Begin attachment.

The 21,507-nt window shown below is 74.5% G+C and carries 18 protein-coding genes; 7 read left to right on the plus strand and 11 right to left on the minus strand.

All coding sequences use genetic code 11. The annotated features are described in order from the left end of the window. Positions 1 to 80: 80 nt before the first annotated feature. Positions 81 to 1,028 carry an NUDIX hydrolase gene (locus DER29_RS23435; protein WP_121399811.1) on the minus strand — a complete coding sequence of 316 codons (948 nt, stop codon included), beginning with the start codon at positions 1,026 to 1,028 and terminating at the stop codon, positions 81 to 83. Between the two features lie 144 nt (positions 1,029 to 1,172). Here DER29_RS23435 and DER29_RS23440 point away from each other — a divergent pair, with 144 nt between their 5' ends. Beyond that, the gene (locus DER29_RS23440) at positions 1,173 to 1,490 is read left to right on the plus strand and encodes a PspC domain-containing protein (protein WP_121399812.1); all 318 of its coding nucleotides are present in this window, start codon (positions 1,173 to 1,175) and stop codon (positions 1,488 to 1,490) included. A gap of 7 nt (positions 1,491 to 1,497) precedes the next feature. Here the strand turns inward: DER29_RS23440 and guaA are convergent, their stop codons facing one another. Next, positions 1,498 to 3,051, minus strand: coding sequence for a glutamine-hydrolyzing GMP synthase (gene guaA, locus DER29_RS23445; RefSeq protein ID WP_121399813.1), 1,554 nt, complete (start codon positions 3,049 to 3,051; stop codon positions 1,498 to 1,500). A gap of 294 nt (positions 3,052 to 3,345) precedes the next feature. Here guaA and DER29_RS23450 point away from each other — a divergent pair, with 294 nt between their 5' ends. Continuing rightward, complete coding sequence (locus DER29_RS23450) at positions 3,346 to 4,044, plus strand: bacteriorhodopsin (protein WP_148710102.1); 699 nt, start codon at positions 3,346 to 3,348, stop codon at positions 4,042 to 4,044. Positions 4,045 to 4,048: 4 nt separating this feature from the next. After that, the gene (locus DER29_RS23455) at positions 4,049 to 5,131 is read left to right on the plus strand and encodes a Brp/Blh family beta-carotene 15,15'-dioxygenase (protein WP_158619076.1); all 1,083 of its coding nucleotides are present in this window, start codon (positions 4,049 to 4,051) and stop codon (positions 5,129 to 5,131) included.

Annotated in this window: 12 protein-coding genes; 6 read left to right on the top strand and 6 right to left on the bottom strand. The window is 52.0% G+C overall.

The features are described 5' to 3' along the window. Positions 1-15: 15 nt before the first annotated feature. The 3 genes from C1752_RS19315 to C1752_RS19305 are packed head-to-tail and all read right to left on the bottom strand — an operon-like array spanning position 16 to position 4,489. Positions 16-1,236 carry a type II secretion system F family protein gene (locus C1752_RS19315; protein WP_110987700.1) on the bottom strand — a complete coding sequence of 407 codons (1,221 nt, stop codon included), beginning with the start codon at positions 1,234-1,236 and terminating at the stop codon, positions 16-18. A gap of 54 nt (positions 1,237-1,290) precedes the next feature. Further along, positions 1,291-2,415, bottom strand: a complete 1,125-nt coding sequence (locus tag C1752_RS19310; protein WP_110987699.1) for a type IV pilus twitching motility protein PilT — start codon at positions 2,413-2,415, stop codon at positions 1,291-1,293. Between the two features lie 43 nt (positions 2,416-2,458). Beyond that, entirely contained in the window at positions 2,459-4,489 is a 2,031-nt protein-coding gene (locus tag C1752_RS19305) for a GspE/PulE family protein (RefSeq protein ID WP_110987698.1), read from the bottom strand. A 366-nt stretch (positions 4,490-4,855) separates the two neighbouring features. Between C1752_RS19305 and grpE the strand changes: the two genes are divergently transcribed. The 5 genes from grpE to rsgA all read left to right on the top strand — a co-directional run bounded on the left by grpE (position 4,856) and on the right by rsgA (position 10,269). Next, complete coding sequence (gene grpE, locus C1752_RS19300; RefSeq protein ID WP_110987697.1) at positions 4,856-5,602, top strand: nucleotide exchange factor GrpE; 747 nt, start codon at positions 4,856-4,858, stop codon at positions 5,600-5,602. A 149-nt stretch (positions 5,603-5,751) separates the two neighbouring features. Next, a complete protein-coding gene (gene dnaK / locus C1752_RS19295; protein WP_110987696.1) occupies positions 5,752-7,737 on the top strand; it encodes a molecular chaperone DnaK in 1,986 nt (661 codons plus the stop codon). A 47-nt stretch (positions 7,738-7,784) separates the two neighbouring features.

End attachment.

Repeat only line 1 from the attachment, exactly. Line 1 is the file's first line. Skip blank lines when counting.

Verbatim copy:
The 21,507-nt window shown below is 74.5% G+C and carries 18 protein-coding genes; 7 read left to right on the plus strand and 11 right to left on the minus strand.